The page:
All of us stage actors make an attempt to internalise the physical and mental attributes of the roles that we portray; the script, makeup, props, dress, hairdo and change of voice etc play no mean role, and especially while playing female roles…Yet at times during a performance, if one is not up to it, the actor’s masculinity peeks out. It is not so with Narayana Das. He enlivens each character that he narrates…he sings, dances and ‘talks’ them and carries his audience along with him. Remember, in his case he did not use makeup or any props. His audiences physically saw the well-built, six-foot, moustachioed figure in male garb but were so transported by his acting that they saw in him a shy Rukmini, a demure Sita, an angry Viswamitra, a villainous Ravana or a heroic Rama. And that is, the acme of acting!

A consummate actor exhibits as much skill in evoking similar emotional responses from the audience to the rasas (emotions or moods) he enacts as much in enlivening the various characters he portrays. Narayana Das’ enactment of the karuna-rasa during a performance of Harischandropakhyanam so moved Maharani Appalakondayamba (Rewah) to tears that as soon as the performance was over she begged him to present in future only those Hari Kathas which did not make her cry.

The ‘Hari Katha’ Narayana Das practised during his lifetime was not only a performing art for entertainment. His stated objectives for ‘Hari Katha were deliverance of Bhakti, Jnana and Moksha – or the paths to attain them.

For Narayana Das, the creation of Hari Katha was both a boon and bane at the same time. He elevated the erstwhile folk art form to a higher pedestal on par with classical music and literary colloquia. There were many instances when his Hari Kathas went beyond the musical and narrative kernel of a performing art to provide a platform for discourses on scripture, literature, literary criticism, dance, music and musicology - depending upon the composition and tastes of his audience.

On an occasion while performing a Hari Katha at the residence of Somina Kameswara Rao in Rajahmundry he observed the famous poet Chellapilli Venkata Sastry and other litterateurs among the audience. While narrating a scene in which Sita propitiated Durga he ‘enacted’ the puja explaining the process in lucid in Samskrit, exhibiting his erudition of the language, its complex grammar and rich idiom.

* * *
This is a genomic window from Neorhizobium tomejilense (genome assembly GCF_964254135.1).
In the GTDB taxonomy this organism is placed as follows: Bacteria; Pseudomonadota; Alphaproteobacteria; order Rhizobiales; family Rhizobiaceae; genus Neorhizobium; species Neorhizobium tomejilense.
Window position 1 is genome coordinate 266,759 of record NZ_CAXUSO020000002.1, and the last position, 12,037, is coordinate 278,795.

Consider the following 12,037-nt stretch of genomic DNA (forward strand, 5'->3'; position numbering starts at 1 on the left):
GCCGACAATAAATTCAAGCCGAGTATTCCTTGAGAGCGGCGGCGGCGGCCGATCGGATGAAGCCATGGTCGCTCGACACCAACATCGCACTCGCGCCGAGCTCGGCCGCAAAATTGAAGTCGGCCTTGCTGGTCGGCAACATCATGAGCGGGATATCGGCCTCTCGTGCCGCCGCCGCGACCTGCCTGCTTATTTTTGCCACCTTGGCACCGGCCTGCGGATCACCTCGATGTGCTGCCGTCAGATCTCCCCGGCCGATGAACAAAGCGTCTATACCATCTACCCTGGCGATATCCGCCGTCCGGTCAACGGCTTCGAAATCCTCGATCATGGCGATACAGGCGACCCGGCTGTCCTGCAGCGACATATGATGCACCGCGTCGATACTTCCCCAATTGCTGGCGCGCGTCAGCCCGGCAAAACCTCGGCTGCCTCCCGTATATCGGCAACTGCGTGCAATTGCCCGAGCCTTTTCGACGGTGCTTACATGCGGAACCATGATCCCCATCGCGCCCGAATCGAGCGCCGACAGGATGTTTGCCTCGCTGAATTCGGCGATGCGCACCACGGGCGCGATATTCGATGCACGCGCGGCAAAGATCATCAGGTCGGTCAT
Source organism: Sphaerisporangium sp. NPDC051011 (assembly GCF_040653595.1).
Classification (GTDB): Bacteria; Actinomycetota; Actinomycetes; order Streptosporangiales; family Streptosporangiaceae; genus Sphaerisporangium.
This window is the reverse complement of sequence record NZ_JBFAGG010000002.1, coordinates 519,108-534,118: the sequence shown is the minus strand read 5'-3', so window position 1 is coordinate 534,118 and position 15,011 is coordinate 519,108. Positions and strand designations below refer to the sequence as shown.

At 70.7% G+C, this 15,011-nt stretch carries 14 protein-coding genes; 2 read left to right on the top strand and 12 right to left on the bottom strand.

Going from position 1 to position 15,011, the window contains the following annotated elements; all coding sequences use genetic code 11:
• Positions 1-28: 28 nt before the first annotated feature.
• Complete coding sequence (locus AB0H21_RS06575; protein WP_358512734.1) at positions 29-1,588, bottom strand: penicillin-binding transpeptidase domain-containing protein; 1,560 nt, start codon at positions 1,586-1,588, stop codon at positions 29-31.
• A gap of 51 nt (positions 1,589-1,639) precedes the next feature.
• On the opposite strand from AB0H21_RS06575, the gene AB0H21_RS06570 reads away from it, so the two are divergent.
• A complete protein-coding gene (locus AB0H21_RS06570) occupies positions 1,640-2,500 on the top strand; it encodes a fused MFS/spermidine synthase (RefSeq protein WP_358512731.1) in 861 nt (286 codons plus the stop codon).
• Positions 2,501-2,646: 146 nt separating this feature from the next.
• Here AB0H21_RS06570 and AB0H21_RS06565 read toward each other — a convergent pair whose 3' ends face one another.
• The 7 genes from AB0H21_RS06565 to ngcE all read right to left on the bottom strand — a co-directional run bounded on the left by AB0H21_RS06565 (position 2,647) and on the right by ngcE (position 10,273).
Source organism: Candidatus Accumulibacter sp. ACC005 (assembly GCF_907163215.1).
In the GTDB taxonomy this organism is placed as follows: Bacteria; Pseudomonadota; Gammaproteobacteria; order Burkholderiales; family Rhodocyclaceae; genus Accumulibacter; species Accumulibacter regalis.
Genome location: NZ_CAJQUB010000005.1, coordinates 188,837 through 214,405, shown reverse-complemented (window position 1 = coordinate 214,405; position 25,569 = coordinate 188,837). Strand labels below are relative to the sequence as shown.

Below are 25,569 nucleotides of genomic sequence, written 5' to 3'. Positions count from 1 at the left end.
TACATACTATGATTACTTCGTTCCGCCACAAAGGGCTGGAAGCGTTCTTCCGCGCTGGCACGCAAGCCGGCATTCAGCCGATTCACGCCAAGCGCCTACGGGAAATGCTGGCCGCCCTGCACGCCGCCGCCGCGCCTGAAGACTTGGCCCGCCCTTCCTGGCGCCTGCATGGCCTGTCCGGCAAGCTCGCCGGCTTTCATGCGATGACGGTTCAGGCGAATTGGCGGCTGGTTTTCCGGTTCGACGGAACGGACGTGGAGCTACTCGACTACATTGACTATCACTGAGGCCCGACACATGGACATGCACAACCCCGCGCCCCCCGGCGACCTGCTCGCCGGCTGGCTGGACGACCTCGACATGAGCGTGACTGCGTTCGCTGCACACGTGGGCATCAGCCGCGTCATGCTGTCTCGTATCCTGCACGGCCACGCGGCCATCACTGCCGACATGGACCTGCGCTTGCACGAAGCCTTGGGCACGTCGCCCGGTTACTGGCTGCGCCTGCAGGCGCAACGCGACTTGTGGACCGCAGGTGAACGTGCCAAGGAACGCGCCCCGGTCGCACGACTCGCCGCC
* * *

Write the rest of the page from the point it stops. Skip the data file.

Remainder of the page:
Narayana Das had a rich voice, which in those days when there were no microphones reached the farthest of an audience of ten thousand. An interesting anecdote illustrates the richness of his megaphone voice. When he was performing a Hari Katha near a railway station no one except the signalman noticed the passing of a train, the thunderous rumble of its wheels or the Doppler effect of the engine’s shrill whistle failing to register on the consciousness of the audience which was captured by the artiste on the dais.

Hari Katha helped Narayana Das lead an independent life by providing a means of livelihood. It entertained and educated millions of his countrymen from Calcutta to Kanyakumari and earned him the title “Hari-Katha-Pitamaha”. But Hari Katha, which was only a small part of his oeuvre, obscured his other major achievements in literature and music.

Narayana Das wrote Dhruvacharitra, his first Hari Katha in 1883 when he was just nineteen. In it he included not only his own compositions but some verses from Bammera Pothana’s Bhagavatam and fables from the Panchatantra. Blessed by his elder brother Seetharamaiah who tied strings of bells (ghungroos or gajjelu in Telugu) across his ankles and accompanied by another elder brother Peranna on Tambura he debuted with a performance of Dhruvacharitra at the Venugopalaswami temple in Vizianagaram.

The debut performance did two things: firstly, it won him encomiums from the elite audience who prophesied that young Suryanarayana was on his way to eternal fame and secondly, it well and truly launched - Narayana Das - on his artistic odyssey! He acted, danced and sang his way into the hearts of his audiences in thousands of Hari Katha performances for the next six decades.

Narayana Das wrote twenty-one Hari Kathas - seventeen in Telugu, three in Samskrit and one in Atcha-Telugu but it was only in his first Hari Katha that he incorporated verses from other writers. The rest were all his own hand-crafted master pieces; literary, characterised by a richness of creativity, idiom, imagery, language and figure of speech and musical in their use of melodies and rare and innovative ragas.